Sunday, July 18, 2010

burning fields

when we got out of the hospital at Xintian, where we had taken baby T to be treated for bronchitis, most of the rice fields in Yuanli where my in-laws live had been harvested. instead of bowing heads of grain rustling in gold-green fields, there were clumps of stalks shorn near the earth. everything was dried out, and a pleasant hay-like smell hung in the air. but some of the farmers still burn the fields after harvest, an old practice meant to fertilize it for the next planting. this burning hangs over the landscape and penetrates the nose.

i had not paid it much mind before, but with T recovering from a severe cough and me and my in-laws all developing new coughs, i realized the practice was making our conditions a lot worse. the government is pushing people to curtail or end the practice of burning spirit money, either at temples or in front of residences, because of its harm to air quality. i thought, field burning may be even worse. my wife's cousin told me it has been legally banned, but there is no enforcement. however, one can call the local district representative (lizhang) to issue a complaint to the Dept. of Environmental Affairs. unfortunately, here there are no fields adjoining us, and since smoke hangs and drifts far from its source, it would be hard to really make a complaint. i am just hoping, in these waning days of our stay in taiwan, that we recover to the point that a 10 hour plane ride won't be too awful. and then the clean american air (relatively, of course) can flush through our lungs.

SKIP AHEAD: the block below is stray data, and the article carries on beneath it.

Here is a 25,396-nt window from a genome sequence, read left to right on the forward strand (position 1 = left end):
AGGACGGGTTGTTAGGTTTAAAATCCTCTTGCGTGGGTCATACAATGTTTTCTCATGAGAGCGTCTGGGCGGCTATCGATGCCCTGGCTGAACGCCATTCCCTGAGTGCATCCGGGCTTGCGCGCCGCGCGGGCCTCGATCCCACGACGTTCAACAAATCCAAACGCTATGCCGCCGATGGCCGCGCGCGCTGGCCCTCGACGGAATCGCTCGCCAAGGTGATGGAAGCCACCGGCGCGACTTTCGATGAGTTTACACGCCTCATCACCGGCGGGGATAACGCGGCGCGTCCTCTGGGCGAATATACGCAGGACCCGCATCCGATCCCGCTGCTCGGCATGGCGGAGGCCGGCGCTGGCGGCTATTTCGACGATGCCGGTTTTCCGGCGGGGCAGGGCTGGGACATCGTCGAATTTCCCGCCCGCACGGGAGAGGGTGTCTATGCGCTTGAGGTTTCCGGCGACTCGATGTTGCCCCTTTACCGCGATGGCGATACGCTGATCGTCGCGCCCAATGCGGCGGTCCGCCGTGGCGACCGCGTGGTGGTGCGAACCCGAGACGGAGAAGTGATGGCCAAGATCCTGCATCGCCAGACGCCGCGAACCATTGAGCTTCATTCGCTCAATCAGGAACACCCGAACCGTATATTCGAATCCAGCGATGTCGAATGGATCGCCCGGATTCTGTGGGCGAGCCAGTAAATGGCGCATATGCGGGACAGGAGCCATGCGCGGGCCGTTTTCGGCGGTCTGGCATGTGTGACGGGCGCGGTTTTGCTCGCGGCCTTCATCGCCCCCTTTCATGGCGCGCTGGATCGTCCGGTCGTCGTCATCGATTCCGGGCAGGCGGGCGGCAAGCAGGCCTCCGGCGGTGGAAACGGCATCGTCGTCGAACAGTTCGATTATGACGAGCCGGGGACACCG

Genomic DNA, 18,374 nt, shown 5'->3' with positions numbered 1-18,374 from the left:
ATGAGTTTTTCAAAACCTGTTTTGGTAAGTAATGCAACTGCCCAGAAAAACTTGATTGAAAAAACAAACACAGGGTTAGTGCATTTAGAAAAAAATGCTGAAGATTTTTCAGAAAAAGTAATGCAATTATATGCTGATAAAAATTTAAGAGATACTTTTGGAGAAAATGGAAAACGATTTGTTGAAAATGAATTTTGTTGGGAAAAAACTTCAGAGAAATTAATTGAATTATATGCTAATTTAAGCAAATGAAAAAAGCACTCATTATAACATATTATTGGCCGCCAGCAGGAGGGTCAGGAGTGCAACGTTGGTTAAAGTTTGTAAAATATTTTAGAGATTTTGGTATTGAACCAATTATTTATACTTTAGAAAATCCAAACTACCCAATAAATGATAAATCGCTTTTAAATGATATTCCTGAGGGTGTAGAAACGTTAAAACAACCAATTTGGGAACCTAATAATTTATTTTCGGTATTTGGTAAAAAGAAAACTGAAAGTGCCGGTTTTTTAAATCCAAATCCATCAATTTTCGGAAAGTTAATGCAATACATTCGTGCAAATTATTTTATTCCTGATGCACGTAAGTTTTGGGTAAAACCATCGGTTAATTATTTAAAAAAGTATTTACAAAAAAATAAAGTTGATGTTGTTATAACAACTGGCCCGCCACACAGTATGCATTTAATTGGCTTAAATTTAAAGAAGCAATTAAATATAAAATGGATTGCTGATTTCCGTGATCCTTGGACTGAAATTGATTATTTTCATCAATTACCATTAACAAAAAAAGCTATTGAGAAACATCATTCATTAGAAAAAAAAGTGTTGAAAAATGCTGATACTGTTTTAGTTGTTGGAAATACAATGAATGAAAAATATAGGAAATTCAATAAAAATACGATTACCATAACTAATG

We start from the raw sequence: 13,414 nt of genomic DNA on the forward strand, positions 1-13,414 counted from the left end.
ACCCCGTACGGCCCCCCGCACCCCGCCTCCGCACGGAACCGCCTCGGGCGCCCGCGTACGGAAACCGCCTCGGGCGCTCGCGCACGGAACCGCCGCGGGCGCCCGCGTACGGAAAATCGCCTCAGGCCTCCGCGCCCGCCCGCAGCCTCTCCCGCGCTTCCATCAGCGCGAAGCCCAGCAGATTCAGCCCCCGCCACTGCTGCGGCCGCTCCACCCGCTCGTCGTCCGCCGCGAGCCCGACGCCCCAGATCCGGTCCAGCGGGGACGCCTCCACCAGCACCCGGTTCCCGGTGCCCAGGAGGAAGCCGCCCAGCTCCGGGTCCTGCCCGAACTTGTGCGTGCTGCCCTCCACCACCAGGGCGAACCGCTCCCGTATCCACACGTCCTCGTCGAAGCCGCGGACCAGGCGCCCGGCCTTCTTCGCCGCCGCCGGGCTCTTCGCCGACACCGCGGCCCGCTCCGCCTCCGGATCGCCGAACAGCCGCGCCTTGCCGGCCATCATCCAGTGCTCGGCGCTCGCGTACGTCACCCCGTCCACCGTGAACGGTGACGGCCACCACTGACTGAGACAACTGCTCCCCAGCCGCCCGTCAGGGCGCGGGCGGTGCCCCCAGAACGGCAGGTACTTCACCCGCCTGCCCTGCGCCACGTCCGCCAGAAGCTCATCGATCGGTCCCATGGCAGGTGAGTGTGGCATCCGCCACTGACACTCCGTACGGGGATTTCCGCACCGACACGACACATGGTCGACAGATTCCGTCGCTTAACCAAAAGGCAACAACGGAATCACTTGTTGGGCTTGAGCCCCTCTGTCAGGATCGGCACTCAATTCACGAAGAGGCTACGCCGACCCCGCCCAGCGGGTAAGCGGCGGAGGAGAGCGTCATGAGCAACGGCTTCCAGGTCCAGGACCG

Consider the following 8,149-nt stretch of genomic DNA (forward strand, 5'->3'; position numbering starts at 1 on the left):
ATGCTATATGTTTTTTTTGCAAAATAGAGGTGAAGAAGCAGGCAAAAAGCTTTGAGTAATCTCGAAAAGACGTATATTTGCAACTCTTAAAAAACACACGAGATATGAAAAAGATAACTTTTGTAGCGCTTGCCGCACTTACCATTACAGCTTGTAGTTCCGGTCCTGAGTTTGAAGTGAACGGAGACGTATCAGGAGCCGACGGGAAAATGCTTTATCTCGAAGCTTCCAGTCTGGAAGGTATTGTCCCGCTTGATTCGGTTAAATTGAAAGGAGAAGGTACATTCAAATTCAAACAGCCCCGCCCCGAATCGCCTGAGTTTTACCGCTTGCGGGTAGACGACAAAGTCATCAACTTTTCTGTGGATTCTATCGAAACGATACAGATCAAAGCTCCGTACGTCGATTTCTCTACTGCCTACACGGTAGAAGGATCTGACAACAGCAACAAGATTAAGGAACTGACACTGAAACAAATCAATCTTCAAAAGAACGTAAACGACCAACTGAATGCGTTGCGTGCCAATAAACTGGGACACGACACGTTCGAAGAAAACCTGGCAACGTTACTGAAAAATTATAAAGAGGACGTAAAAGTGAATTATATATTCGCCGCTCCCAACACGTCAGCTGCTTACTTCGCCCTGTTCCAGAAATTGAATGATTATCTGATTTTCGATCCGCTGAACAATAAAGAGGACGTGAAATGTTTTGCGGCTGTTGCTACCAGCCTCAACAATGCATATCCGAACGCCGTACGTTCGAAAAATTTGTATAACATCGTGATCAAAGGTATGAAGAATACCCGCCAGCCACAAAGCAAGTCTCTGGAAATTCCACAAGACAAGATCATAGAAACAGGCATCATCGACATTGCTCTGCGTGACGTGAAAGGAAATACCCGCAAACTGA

3 cheers for government regulation!

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